The New Building Society Limited (NBS) has been successful in its bid to have the by-laws governing the controversial parking meter project rolled out by the Mayor and City Councillors of Georgetown quashed in the High Court.
On Friday, Justice Naresh Harnanan ruled that the procedure used to bring into effect the by-laws was breached, resulting in them being invalid.
The case, filed in February of this year by the NBS, sought to challenge the legality of the city’s metered parking by-laws.
On January 23, Communities Minister Ronald Bulkan signed the by-laws that were approved at the December 13, 2016 Statutory Meeting of the Council.
Chief Executive Officer (CEO) of NBS, Anil Kishun, noted in an affidavit that the approval granted was unlawful “in that it was done in breach of the Municipal and District Councils Act” and is therefore “null and void and of no legal effect.”
He outlined that the notice of intention to apply for the approval of the minister in regard to any by-law must be published in the Official Gazette not less than 14 days before the application is made.
Kishun, in his affidavit, stated that this was not done, and that the provisions of Section 305 of the Act were not followed, and the minister’s approval was granted unlawfully, unreasonably, without or in excess of jurisdiction, and in breach of the statute.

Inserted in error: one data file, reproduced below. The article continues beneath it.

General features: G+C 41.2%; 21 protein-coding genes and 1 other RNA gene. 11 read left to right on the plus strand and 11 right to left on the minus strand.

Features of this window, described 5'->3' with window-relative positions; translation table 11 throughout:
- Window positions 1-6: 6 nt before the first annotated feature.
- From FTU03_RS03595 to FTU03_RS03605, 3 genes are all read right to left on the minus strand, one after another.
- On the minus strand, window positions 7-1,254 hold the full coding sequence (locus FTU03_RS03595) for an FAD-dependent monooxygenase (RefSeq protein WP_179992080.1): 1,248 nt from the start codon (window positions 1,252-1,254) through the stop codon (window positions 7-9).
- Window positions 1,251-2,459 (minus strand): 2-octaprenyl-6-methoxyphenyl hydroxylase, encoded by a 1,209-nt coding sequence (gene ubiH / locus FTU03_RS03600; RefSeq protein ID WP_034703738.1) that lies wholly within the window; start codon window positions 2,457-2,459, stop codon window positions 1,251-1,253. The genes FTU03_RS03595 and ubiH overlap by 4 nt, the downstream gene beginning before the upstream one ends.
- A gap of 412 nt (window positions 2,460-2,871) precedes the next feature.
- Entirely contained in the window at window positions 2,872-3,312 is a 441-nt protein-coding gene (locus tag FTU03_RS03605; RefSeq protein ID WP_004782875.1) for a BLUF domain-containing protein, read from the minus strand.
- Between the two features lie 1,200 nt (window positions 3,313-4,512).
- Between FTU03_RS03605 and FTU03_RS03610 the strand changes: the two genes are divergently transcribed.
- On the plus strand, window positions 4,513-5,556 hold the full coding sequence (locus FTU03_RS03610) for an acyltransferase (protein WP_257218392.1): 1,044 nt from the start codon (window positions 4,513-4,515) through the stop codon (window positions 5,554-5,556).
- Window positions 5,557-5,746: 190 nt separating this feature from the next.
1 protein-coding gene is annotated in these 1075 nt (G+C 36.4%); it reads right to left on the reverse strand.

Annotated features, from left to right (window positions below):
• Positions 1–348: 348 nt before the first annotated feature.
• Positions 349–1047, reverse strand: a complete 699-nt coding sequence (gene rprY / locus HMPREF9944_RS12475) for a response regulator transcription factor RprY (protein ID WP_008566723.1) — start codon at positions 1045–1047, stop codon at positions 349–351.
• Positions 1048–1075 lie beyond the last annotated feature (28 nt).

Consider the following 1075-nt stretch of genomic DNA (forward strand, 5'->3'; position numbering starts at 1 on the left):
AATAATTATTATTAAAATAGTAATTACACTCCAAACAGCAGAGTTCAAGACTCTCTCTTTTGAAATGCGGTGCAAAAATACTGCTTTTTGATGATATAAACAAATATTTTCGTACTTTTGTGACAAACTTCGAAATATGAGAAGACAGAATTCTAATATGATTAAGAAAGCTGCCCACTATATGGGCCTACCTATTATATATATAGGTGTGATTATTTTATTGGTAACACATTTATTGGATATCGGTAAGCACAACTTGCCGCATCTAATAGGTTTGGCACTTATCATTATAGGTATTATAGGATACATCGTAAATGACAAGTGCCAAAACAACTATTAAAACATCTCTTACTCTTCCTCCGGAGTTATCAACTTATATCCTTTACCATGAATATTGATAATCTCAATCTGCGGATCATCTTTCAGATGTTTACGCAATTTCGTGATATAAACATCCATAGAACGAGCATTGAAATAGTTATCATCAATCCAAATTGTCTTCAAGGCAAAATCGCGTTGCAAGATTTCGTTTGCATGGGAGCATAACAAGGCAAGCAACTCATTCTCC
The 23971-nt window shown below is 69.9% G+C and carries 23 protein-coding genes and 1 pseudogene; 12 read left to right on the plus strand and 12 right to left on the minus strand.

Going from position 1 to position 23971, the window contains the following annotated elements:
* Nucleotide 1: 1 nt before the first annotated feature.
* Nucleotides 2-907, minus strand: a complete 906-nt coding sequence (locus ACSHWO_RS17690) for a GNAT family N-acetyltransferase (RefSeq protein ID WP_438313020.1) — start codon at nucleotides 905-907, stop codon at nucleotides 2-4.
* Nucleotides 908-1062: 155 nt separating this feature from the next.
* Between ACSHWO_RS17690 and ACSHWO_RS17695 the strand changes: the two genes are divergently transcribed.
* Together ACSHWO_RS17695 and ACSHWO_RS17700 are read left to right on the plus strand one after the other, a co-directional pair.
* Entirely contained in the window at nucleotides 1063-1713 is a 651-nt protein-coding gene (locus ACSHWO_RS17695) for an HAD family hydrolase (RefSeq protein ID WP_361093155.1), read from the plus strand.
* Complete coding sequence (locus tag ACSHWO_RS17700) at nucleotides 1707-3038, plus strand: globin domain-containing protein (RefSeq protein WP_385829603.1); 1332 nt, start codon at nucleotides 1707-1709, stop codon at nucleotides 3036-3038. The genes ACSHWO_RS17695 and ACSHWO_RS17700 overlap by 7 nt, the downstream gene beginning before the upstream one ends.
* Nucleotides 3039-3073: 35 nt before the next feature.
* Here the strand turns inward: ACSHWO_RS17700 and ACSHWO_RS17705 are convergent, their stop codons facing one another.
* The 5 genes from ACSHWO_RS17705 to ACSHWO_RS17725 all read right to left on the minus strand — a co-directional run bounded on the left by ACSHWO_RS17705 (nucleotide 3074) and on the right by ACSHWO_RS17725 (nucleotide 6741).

“The approval of the by-laws has put into operation a Parking Meter System which restrains and prevents our employees and customers from gaining access to our establishment without incurring large fees, which in some cases are prohibitive, or being guilty of a criminal offence which attracts a prison term upon summary conviction,” the affidavit stated.
This ruling comes after a new committee was formed to renegotiate the contract with Smart City Solutions (SCS), and was at a point of inking a new agreement. Under the proposal, persons would be entitled to pay $100 per hour and could park in any space, as opposed to the initial system where they paid for space and time.